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Pomerantz M.L.,University of California at San Diego | Glaser D.,Aurora Spine | Doan J.,Orthopedic Biomechanics Research Center | Kumar S.,University of California at San Diego | Edmonds E.W.,University of California at San Diego
Skeletal Radiology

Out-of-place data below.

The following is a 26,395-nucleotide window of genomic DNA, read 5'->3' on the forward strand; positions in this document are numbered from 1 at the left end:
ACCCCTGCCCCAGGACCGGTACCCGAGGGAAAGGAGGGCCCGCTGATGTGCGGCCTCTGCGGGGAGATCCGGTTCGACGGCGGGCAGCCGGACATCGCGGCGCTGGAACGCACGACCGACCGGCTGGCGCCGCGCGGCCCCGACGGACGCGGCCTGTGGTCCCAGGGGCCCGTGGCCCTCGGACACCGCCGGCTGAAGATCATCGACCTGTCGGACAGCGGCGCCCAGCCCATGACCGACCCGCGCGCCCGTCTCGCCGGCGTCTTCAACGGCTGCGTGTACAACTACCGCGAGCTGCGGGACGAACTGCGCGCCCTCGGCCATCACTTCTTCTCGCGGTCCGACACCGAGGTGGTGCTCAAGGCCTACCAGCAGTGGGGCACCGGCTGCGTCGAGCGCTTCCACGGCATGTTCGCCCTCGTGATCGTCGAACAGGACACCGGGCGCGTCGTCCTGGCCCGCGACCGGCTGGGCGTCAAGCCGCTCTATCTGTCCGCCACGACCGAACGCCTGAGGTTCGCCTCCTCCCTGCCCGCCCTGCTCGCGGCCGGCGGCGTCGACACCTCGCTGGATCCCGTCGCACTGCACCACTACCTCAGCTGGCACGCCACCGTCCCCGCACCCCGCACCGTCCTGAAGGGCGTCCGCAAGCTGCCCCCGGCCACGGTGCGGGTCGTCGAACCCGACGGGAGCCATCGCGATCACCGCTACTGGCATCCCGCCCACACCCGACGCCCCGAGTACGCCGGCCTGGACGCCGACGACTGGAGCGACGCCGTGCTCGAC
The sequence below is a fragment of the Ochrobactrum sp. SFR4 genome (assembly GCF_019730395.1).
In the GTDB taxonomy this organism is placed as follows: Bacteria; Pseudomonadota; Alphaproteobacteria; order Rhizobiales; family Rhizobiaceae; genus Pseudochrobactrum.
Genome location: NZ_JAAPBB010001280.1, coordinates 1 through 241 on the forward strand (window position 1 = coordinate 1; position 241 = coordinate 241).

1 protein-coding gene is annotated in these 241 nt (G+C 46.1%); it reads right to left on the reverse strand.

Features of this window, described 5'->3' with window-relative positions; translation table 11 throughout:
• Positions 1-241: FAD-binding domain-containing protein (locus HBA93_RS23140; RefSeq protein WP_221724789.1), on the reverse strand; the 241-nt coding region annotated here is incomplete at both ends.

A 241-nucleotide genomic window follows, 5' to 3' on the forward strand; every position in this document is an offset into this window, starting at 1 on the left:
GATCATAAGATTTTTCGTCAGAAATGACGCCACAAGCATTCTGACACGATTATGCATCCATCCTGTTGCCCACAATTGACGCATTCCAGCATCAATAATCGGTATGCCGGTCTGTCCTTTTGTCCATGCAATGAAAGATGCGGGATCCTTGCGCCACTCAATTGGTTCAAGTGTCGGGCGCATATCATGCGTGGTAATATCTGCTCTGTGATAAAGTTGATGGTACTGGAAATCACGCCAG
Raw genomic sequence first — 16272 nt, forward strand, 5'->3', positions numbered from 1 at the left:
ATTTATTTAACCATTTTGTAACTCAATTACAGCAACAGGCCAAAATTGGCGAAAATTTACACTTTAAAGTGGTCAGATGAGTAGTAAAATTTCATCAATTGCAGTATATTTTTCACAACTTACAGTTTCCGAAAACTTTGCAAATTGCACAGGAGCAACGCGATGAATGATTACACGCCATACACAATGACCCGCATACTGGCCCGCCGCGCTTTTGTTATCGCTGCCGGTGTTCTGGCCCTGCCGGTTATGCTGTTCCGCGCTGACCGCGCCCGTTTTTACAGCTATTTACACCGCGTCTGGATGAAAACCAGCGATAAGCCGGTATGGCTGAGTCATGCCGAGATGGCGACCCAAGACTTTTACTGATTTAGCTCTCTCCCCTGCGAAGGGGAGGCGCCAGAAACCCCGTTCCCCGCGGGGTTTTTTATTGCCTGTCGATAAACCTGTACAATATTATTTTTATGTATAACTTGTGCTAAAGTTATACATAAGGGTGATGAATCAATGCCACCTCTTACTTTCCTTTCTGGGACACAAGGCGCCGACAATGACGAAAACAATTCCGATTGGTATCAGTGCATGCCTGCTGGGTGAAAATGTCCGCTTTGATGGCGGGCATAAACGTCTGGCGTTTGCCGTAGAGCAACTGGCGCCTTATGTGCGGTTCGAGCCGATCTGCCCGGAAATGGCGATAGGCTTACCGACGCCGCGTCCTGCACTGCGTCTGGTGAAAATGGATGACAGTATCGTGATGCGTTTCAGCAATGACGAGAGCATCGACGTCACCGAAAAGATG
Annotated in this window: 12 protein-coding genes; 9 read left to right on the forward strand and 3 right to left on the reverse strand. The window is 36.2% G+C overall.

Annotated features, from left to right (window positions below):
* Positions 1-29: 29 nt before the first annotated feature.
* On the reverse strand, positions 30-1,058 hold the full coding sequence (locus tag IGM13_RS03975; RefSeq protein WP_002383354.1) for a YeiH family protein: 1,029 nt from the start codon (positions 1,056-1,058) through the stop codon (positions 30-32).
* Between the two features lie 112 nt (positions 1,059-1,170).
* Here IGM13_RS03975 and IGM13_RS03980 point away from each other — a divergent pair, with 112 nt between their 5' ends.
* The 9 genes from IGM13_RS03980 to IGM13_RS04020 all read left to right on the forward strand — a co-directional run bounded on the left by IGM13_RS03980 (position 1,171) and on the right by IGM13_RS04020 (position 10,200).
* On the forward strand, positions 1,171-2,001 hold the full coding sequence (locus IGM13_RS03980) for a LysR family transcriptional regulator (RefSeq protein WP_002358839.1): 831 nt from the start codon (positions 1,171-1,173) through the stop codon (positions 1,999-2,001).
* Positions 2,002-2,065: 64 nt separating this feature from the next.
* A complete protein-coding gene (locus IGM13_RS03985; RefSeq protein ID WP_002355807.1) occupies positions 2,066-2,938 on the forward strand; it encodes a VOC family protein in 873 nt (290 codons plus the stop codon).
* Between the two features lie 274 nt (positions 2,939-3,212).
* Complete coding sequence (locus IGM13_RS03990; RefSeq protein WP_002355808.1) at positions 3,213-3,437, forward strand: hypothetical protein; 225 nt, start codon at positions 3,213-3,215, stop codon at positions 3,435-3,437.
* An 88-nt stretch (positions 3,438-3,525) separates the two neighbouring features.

Objective: To validate femoral version measurements made from biplanar radiography (BR), three-dimensional (3D) reconstructions (EOS imaging, France) were made in differing rotational positions against the gold standard of computed tomography (CT).Materials and methods: Two cadaveric femurs were scanned with CT and BR in five different femoral versions creating ten total phantoms. The native version was modified by rotating through a mid-diaphyseal hinge twice into increasing anteversion and twice into increased retroversion. For each biplanar scan, the phantom itself was rotated −10, −5, 0, +5 and +10°. Three-dimensional CT reconstructions were designated the true value for femoral version. Two independent observers measured the femoral version on CT axial slices and BR 3D reconstructions twice. The mean error (upper bound of the 95 % confidence interval), inter- and intraobserver reliability, and the error compared to the true version were determined for both imaging techniques.Results: Interobserver intraclass correlation for CT axial images ranged from 0.981 to 0.991, and the intraobserver intraclass correlation ranged from 0.994 to 0.996. For the BR 3D reconstructions these values ranged from 0.983 to 0.998 and 0.982 to 0.998, respectively. For the CT measurements the upper bound of error from the true value was 5.4–7.5°, whereas for BR 3D reconstructions it was 4.0–10.1°. There was no statistical difference in the mean error from the true values for any of the measurements done with axial CT or BR 3D reconstructions.Conclusion: BR 3D reconstructions accurately and reliably provide clinical data on femoral version compared to CT even with rotation of the patient of up to 10° from neutral. © 2014 ISS Source